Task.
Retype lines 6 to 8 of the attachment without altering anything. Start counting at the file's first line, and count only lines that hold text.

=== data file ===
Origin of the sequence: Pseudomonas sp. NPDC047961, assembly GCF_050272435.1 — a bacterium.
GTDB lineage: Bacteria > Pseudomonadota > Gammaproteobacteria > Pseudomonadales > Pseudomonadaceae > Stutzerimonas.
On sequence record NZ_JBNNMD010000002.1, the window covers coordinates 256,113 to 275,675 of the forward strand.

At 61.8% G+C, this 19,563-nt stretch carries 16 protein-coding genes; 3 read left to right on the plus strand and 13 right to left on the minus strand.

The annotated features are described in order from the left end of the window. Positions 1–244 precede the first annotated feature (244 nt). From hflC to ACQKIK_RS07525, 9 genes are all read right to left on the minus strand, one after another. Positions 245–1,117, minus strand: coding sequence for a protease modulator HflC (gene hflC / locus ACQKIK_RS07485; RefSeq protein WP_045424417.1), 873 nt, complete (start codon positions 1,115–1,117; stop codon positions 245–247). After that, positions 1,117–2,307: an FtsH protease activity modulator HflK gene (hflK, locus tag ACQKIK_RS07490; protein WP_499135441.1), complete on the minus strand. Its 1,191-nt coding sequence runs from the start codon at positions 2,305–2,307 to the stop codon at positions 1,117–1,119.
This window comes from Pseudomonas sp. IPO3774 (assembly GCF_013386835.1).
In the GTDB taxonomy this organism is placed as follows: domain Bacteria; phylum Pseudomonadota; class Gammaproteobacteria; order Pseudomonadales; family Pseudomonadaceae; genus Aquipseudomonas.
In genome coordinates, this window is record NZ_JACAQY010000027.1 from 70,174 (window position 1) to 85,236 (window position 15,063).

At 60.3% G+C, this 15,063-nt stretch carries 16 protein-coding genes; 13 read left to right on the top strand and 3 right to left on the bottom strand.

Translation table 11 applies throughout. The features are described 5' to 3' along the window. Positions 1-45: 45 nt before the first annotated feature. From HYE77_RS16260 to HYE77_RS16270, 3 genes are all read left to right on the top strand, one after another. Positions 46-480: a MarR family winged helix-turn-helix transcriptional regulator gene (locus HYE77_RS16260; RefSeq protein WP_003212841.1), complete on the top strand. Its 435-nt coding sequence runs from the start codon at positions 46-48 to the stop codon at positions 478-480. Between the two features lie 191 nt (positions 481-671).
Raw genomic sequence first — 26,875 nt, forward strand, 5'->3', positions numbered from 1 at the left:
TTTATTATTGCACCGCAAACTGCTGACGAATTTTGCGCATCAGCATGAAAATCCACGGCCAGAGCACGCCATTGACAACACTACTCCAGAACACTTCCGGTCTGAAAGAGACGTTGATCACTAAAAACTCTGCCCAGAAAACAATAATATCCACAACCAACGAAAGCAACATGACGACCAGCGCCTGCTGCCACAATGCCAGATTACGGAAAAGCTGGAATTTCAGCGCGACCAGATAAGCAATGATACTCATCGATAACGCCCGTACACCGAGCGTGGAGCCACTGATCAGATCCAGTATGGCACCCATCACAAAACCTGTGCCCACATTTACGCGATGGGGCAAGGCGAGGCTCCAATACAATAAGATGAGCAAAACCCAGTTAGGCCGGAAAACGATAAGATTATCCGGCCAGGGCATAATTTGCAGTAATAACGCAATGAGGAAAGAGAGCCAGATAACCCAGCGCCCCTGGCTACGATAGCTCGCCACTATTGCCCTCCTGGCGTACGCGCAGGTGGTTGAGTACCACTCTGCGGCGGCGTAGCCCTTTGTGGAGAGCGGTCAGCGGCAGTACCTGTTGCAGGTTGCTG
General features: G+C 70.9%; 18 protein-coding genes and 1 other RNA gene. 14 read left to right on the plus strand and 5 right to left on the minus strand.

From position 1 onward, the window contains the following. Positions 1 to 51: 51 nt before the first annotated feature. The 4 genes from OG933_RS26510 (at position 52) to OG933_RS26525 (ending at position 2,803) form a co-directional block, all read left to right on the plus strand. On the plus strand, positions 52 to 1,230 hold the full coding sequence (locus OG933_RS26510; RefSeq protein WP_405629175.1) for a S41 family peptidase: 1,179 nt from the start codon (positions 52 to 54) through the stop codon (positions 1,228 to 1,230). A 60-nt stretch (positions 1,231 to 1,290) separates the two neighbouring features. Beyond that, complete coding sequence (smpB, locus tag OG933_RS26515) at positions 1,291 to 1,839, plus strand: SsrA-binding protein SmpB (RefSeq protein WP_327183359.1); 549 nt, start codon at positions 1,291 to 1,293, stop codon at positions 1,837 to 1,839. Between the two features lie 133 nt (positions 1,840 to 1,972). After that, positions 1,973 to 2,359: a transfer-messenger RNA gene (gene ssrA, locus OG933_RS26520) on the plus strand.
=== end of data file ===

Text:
This window comes from Pseudomonas sp. IPO3774 (assembly GCF_013386835.1).
In the GTDB taxonomy this organism is placed as follows: domain Bacteria; phylum Pseudomonadota; class Gammaproteobacteria; order Pseudomonadales; family Pseudomonadaceae; genus Aquipseudomonas.
In genome coordinates, this window is record NZ_JACAQY010000027.1 from 70,174 (window position 1) to 85,236 (window position 15,063).